Our Stories

My Perspective: by Jose

I’m a deaf man who became homeless through a marital separation. Through a deaf widow friend I was introduced to the Delonis Center, Washtenaw County’s “answer to homelessness.”  Just like a cow being added into a herd at a ranch, an employee put me “into the system”.

I met Jason, also a deaf man, at a cafeteria room. He was a member of Camp Take Notice. He explained to me what it is like being homeless. And  he explained to me what it is like being a member at Camp Take Notice — it is more than just a place to set up a tent – it is a community where people unite together to share their stories, their frustrations, their dreams, and to survive together.

Later Jason showed me the place where the CTN camp was. It was in the process of cleaning up and closing up the tents in response to MDOT’s eviction notice. The community was serene — looked like everyone knew what to do and was doing it, despite of their frustrations.  The temptation to cause chaos was great. Jason introduced me to several people there: Caleb, Tate, Ian and Bill, and a few others which I couldn’t put a name to their faces.  I was impressed that people conducted themselves peacefully.

Still later – Jason and I decided to go to a community dinner/ CTN meeting on a Sunday. We went to Peggy’s house. There were many CTN members present. The foods were delicious — obviously being catered in from a restaurant, food business or a church. I introduced myself and explained how I became homeless. People were polite and accepted me as a member of the CTN community. To my amazement, the meeting was “rolling smoothly” without disruptions or arguments. 

4 responses to “Our Stories

  1. If the camp no longer exists, how can there be campers?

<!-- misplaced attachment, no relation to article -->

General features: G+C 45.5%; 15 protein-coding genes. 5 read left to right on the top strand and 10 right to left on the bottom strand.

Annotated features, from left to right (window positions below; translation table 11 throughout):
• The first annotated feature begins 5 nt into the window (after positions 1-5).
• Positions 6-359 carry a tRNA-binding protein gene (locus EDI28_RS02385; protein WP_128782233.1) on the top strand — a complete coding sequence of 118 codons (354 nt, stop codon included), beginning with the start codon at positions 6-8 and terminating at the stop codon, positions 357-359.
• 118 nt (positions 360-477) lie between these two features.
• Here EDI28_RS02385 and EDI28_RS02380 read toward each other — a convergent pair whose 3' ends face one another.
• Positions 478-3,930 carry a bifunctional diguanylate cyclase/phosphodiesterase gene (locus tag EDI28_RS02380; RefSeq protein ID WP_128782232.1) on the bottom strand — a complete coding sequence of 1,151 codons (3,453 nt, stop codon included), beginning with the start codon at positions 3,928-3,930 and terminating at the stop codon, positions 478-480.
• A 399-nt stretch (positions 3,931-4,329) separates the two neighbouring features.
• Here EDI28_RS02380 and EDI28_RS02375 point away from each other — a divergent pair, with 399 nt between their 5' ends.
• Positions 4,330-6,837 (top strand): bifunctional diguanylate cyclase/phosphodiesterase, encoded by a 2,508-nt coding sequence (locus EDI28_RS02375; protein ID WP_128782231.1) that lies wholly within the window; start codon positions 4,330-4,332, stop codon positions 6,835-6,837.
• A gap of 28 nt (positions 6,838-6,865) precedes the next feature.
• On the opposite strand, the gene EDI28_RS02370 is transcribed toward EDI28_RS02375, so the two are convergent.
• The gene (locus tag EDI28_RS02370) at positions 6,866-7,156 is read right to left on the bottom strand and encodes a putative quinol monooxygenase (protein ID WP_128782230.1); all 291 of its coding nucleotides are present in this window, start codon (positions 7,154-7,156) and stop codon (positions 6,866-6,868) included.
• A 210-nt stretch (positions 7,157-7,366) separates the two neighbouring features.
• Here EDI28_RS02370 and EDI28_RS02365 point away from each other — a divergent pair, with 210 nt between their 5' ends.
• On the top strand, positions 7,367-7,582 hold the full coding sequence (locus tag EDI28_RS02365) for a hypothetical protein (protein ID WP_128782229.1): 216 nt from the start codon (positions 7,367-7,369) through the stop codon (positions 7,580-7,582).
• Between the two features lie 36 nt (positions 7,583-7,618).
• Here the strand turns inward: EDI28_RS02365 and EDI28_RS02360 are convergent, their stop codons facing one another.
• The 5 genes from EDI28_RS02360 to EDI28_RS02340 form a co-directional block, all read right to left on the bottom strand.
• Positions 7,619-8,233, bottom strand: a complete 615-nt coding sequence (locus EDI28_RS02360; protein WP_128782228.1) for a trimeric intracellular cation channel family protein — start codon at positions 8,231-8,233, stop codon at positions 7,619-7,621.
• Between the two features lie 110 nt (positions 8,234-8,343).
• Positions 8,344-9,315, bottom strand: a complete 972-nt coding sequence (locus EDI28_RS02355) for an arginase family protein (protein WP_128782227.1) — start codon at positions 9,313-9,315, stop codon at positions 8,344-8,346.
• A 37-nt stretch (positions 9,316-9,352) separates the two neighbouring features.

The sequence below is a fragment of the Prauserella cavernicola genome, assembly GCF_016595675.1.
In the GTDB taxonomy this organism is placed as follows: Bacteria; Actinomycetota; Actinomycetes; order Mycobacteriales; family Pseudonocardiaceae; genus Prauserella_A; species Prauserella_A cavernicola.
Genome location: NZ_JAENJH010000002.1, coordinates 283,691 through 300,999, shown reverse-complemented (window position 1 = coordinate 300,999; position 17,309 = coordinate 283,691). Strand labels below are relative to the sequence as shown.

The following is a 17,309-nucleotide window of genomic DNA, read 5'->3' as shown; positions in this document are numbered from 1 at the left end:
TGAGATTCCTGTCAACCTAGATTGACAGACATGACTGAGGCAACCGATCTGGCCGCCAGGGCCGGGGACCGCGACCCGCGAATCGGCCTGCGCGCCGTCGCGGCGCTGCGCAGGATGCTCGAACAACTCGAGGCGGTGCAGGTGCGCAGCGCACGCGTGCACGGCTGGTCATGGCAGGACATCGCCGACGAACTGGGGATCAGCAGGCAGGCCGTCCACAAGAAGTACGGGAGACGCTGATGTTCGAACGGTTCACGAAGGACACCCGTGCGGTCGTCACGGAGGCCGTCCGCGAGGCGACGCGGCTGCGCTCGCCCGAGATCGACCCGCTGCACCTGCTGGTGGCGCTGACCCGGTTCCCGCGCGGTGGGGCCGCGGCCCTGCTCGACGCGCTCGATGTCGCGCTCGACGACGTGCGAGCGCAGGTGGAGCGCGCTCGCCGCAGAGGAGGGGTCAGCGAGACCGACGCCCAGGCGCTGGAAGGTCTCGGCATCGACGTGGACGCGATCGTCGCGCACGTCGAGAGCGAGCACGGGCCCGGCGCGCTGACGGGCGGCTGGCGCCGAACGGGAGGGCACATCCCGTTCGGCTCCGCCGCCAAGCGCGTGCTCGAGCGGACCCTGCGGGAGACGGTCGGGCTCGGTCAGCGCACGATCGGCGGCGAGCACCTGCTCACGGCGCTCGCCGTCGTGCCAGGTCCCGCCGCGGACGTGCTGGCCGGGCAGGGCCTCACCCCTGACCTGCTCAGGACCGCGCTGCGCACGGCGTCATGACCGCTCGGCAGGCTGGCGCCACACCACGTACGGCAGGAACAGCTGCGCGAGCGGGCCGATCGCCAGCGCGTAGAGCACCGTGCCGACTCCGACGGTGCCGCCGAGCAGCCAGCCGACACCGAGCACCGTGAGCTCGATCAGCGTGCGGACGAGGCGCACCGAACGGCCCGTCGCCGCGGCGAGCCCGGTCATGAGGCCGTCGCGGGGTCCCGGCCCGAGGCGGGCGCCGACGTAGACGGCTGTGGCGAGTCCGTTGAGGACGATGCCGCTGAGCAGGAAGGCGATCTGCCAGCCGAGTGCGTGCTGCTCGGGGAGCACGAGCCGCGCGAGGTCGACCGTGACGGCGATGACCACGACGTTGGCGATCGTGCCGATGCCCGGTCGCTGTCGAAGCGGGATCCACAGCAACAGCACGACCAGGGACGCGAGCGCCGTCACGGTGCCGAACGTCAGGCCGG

• Hi Peter,
      In a literal sense, there are some who are still trying to make it on there own in different wooded areas of Ann Arbor. (These people tend to be in a state of constant flux, being moved along by the police every so often.) In a more figurative sense, the camp still exists as those still committed to its success continue to meet every Sunday for socializing and organizing!
      Best, Laila

  2. And how is MISSION helping these individuals?

  3. Hi Peter, Ditto what Laila noted ; there are still “campers” in the literal sense of those camping out in tents or unsheltered in wooded areas, parks, empty lots etc. as we continue to search for a place where the community can be physically together. And yes, importantly, in the figurative sense the “camp” exists in the Camp Take Notice community that continues to come together for weekly meals and meetings, those working to support one another, and those committed to the continued success of this important resources (as well as advocate for the rights of houseless individuals in a community that increasingly criminalizes those with this status. In terms of what is MISSION doing, we continue to work with campers to get housing if possible, to provide resources needed for both those without housing and those newly housed, to look for alternative sites and the means to place a camp there, and to raise awareness of issues of homelessness in general and, more specifically, tent communities as a viable resource. Peace, Sheri

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